|Today's page will have
a slightly different look. Essentially, I played tourist today
(although I did walk 6-8 kilometers in the process). So
this log will basically tie together a series of Words and
Pictures features about the places I visited today.
I headed into town and had
"brunch" at a Mos Burger not far from Nara Kintetsu station.
For you vegetarians: Mos makes a "Kimpira
Rice Burger." They use rice patties instead of bread, and the
filling is "kimpira," a sort of stir-fried vegetable
concoction composed mainly of burdock--which I'm not sure I ever ate
before I came to Japan.
Although my goal
was to pray in front of the Great Buddha at Todaiji, the route took me
past one of my favorite little halls. The Nannendo
at Kofukuji is number 9 of the Saigoku (Kansai) 33 Temples Sacred to
Kannon; I have visited it many times, and it always feels good.
The Feature is simply several shots of this one building.
Perhaps not a household word, but if you say "The Great Buddha
of Nara," many will nod their heads knowingly. But there's
much more to this temple than just a big Buddha. There are deer,
and exquisite statuary, and a building that many think eclipses the Big
Guy himself. The Feature is limited to the area around the Buddha
hall; in the future, I hope to augment this with my "file
shots" of the many other halls at Todaiji, for centuries the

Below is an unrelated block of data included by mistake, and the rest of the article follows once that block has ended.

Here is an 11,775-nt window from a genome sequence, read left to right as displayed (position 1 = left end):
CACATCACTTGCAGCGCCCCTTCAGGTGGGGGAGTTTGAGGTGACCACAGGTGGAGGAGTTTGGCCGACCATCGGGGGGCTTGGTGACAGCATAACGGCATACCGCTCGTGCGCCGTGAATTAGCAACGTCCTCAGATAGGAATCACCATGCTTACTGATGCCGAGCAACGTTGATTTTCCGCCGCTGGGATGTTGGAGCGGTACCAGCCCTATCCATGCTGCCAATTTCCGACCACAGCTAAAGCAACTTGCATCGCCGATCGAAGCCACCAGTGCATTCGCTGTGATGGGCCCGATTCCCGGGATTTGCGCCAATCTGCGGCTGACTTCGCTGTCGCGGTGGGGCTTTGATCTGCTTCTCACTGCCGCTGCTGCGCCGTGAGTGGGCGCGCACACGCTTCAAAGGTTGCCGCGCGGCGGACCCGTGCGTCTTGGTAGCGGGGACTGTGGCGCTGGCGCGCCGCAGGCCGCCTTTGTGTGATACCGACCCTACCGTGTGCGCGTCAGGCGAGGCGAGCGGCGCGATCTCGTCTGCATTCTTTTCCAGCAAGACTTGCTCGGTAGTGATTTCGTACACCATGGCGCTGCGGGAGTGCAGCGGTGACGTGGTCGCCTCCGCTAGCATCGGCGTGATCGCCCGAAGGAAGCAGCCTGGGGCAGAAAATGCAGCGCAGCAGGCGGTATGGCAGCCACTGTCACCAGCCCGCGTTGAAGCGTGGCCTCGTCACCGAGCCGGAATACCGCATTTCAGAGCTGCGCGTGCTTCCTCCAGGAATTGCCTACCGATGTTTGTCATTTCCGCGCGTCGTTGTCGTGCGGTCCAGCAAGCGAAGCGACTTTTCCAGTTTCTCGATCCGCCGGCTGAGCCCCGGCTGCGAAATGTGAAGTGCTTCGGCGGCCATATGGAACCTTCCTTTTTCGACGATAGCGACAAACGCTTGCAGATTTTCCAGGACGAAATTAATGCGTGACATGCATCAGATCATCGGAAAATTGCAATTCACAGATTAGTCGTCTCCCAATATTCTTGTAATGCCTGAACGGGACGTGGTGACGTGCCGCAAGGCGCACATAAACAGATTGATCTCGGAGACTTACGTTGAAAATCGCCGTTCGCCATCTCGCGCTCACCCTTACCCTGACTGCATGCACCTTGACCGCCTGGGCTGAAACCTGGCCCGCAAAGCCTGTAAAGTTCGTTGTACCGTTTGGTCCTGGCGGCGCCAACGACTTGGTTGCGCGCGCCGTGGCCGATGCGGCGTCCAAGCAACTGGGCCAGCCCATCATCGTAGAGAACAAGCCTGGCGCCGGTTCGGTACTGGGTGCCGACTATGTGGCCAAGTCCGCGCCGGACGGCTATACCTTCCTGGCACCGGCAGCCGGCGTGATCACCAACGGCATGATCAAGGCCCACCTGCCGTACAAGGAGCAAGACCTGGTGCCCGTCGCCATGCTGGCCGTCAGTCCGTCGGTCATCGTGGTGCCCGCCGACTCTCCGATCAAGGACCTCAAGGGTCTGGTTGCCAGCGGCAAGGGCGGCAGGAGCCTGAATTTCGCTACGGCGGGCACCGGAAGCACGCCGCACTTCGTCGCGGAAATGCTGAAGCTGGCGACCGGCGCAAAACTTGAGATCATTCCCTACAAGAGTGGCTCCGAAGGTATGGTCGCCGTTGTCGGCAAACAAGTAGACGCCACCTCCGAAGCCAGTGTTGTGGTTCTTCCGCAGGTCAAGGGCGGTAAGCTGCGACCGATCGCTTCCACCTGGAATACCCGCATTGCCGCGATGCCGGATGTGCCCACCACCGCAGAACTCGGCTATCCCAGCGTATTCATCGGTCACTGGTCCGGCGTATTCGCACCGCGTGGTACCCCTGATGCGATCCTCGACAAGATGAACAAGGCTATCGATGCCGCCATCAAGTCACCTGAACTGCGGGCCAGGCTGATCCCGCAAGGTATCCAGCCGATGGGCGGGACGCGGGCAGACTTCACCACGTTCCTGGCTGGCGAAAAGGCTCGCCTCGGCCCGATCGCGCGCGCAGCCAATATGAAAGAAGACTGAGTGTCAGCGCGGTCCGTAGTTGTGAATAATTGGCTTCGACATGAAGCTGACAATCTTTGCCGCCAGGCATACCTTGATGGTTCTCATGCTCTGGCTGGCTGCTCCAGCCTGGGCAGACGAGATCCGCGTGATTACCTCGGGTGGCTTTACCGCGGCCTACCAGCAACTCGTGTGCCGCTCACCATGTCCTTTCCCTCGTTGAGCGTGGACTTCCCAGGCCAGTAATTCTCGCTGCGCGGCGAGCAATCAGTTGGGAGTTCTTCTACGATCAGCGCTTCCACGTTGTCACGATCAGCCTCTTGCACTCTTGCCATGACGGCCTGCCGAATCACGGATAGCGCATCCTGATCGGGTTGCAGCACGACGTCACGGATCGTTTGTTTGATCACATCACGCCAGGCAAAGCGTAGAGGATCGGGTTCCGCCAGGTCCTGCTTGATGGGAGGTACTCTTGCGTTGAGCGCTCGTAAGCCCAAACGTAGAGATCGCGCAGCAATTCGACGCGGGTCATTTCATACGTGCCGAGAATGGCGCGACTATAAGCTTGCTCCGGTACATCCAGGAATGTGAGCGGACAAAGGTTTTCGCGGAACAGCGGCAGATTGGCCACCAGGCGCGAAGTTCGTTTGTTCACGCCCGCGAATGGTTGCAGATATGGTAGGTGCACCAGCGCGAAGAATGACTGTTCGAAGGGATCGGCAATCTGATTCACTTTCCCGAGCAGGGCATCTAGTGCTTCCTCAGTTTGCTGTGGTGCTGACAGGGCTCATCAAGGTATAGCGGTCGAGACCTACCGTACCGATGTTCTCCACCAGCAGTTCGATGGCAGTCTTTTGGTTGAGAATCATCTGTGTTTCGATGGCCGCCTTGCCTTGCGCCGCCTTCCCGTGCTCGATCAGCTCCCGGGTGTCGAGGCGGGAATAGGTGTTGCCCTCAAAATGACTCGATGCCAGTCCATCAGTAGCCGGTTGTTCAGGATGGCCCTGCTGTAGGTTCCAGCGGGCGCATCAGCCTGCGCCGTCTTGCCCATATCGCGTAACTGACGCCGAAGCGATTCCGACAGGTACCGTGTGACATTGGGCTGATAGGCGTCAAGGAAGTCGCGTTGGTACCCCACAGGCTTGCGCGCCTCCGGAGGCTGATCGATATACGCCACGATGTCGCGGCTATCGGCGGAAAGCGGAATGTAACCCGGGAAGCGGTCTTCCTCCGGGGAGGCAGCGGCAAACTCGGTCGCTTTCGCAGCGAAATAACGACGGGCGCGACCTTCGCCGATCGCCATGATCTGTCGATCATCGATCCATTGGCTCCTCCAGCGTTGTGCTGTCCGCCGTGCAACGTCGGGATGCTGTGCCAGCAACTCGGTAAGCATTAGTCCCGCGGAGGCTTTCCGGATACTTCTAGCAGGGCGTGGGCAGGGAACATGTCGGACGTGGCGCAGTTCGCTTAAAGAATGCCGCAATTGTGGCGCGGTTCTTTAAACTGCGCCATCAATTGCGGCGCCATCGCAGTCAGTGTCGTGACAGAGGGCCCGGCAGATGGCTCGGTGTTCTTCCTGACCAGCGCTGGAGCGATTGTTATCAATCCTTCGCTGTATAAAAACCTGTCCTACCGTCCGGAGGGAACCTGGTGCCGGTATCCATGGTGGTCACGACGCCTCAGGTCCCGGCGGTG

"National Cathedral" of Japan.
It's a big page--like the Buddha
itself. Please be patient as it loads; I guarantee it's worth it.
After Todaiji, I
went back to Nara Kintetsu station and hopped a train. Just two
stops brought me to Saidaiji.
Language note: Sai means "west" and To means
"east." dai means "great" and ji
means "temple." So in a short train ride I went from the
Great East Temple to the Great West Temple.
Modest in comparison to its
similarly-named counterpart, Saidaiji gave me more of a quiet buzz than
all the hoopla Todaiji can muster. The Feature is brief, but I
hope you'll give it a look.
From Saidaiji, I
started a walk that I've long wanted to do. I was heading toward
Horyuji--though I knew there wasn't enough time to make it all the way,
I just wanted to visit some of the Grand Temples of western Nara that I
had never seen before.
I was pleasantly surprised by this
small temple, Kikoji.
I had never heard of it, but it was marked on my map, so I popped in.
Take a look at the Feature to see a tourism-free, rather disheveled
little temple that clearly had a grander past.
Wending my way from
Kikoji toward the world-famous Toshodaiji, I encountered The Tomb
of Emperor Suinin.
I have had the pleasure of visiting quite a few of these kofun,
or burial mounds. This one is quite representative. The map,
by the way, shows about a dozen in the area.
is a temple on the grandest
scale. Though I've never been here before, it's kind of an old
friend. Find out why in the Feature.
I may have to
on my Top Ten list--despite
getting off on the wrong foot.
From Saidaiji to
Yakushiji was around 3 kilometers or so. I was out of time, so I
hopped a bus down to Horyuji,
knowing I would be too late to get in. It's tied with Koya-san for
my favorite place in Japan, so I just wanted to be there for a few
minutes in the "gloaming." I was able to get a few
pictures for the Feature.
From Horyuji I took a one-hour bus ride
to JR Nara Station. After dinner, I caught another bus to the stop
nearest my Youth Hostel.
Another strange logbook--no pictures!
But believe me, there are plenty in the features. Tomorrow may be
similar, though there will probably be a few wayside shots as I walk the